Arcs and Inscribed Angles of Circles


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1 Arcs and Inscribed Angles of Circles Inscribed angles have: Vertex on the circle Sides are chords (Chords AB and BC) Angle ABC is inscribed in the circle AC is the intercepted arc because it is created by Chords AB and BC Inscribed Angle Theorem: The measure of an inscribed angle is half the measure of its intercepted arc. Angle ABC = ½ AC Corollaries to the inscribed angle theorem: 1.) Two inscribed angles that intercept the same arc are congruent. 2.) An angle inscribed in a semicircle is a right angle. 3.) The opposite angles of a quadrilateral inscribed in a are supplementary. circle
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3 An angle whose vertex lies on a circle and whose sides intercept the circle (the sides contain chords of the circle) is called an inscribed angle. The measure of an inscribed angle is half the measure of the arc it intercepts. Figure 1: The inscribed angle measures half of the arc it intercepts If the vertex of an angle is on a circle, but one of the sides of the angle is contained in a line tangent to the circle, the angle is no longer an inscribed angle. The measure of such an angle, however, is equal to the measure of an inscribed angle. It is equal to onehalf the measure of the arc it intercepts.
4 Figure 2: An angle whose sides are a chord and a tangent segment The angle ABC is equal to half the measure of arc AB (the minor arc defined by points A and B, of course). An angle whose vertex lies in the interior of a circle, but not at its center, has rays, or sides, that can be extended to form two secant lines. These secant lines intersect each other at the vertex of the angle. The measure of such an angle is half the sum of the measures of the arcs it intercepts. Figure3: An angle whose vertex is in the interior of a circle The measure of angle 1 is equal to half the sum of the measures of arcs AB and DE. When an angle's vertex lies outside of a circle, and its sides don't intersect with the circle, we don't necessarily know anything about the angle. The angle's sides, however, can intersect with the circle in three different ways. Its sides can be contained in two secant lines, one secant line and one tangent line, or two tangent lines. In any case, the measure of the angle is onehalf the difference between the measures of the arcs it intercepts. Each case is pictured below.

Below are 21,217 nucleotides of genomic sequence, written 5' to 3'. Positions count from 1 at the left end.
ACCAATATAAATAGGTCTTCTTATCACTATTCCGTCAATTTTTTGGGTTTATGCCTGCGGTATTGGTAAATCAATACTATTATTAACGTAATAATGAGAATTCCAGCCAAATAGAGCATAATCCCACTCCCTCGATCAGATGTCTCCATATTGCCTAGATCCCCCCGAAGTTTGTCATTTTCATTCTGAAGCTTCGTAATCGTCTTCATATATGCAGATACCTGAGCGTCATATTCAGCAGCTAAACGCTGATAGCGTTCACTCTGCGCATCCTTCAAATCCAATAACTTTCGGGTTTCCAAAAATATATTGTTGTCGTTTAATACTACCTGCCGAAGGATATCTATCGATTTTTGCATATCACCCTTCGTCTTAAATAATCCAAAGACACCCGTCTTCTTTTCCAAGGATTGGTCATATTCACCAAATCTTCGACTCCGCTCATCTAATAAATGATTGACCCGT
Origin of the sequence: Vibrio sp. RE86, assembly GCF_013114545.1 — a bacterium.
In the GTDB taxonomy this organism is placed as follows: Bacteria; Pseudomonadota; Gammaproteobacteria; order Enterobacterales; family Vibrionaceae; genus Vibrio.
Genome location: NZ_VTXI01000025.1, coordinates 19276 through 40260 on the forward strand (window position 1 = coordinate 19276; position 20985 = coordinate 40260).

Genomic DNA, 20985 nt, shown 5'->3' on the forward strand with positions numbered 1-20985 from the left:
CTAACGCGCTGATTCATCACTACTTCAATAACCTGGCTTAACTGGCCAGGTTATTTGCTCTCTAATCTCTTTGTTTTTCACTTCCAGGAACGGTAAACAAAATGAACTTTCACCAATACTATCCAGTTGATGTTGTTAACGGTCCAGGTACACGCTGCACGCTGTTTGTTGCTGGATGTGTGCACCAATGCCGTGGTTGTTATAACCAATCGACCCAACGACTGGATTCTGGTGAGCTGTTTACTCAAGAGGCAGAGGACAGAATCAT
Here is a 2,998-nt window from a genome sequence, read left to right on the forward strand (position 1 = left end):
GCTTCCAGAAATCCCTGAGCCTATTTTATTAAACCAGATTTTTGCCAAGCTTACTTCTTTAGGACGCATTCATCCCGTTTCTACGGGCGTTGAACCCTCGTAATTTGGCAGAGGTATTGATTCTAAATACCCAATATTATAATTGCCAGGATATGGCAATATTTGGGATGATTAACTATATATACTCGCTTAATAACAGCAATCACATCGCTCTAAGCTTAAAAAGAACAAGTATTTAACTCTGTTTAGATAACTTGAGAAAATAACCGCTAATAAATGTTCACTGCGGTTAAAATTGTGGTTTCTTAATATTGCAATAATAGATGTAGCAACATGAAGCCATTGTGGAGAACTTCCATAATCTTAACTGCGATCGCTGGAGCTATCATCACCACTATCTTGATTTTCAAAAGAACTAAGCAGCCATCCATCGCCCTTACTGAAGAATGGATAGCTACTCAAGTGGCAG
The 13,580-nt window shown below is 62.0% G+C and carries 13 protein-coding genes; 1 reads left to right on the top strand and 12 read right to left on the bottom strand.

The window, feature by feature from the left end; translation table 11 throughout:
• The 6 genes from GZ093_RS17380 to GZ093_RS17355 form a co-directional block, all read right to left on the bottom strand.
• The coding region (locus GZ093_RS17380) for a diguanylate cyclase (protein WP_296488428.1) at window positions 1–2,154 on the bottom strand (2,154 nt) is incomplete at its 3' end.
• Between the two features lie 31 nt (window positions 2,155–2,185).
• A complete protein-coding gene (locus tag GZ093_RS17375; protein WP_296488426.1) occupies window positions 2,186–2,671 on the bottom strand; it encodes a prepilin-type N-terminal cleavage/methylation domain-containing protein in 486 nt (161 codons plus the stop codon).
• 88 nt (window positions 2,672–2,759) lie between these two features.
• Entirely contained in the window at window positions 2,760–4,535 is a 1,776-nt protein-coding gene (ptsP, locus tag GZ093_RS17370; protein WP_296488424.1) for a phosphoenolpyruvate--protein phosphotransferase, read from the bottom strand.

5 Figure 4: An angle whose vertex lies outside of a circle In part (A) of the figure above, the measure of angle 1 is equal to onehalf the difference between the measures of arcs JK and LM. In part (B), the measure of angle 2 is equal to onehalf the difference between the measures of arcs QR and SR. In part (C), the measure of angle 3 is equal to onehalf the difference between the measures of arcs BH and BJH. In this case, J is a point labeled just to make it easier to understand that when an angle's sides are parts of lines tangent to a circle, the arcs they intercept are the major and minor arc defined by the points of tangency. Here, arc BJH is the major arc. Central angles are probably the angles most often associated with a circle, but by no means are they the only ones. Angles may be inscribed in the circumference of the circle or formed by intersecting chords and other lines. Inscribed angle: In a circle, this is an angle formed by two chords with the vertex on the circle.
6 Intercepted arc: Corresponding to an angle, this is the portion of the circle that lies in the interior of the angle together with the endpoints of the arc. In Figure 1, ABC is an inscribed angle and is its intercepted arc. Figure 1 An inscribed angle and its intercepted arc. Figure 2 shows examples of angles that are not inscribed angles. Figure 2 Angles that are not inscribed angles. Figure 3 A circle with two diameters and a (nondiameter) chord. Notice that m 3 is exactly half of m, and m 4 is half of m 3 and 4 are inscribed angles, and and are their intercepted arcs, which leads to the following theorem.
7 Theorem 70: The measure of an inscribed angle in a circle equals half the measure of its intercepted arc. The following two theorems directly follow from Theorem 70. Theorem 71: If two inscribed angles of a circle intercept the same arc or arcs of equal measure, then the inscribed angles have equal measure. Theorem 72: If an inscribed angle intercepts a semicircle, then its measure is 90. Example 1: Find m C in Figure 4. Figure 4 Finding the measure of an inscribed angle. Example 2: Find m A and m B in Figure 5. Figure 5 Two inscribed angles with the same measure. Example 3: In Figure 6, QS is a diameter. Find m R. m R = 90 (Theorem 72). Figure 6 An inscribed angle which intercepts a semicircle. Example 4: In Figure 7 of circle O, m 60 and m 1 = 25.
8 Figure 7 A circle with inscribed angles, central angles, and associated arcs. Find each of the following. a. m CAD b. m c. m BOC d. m e. m ACB f. m ABC
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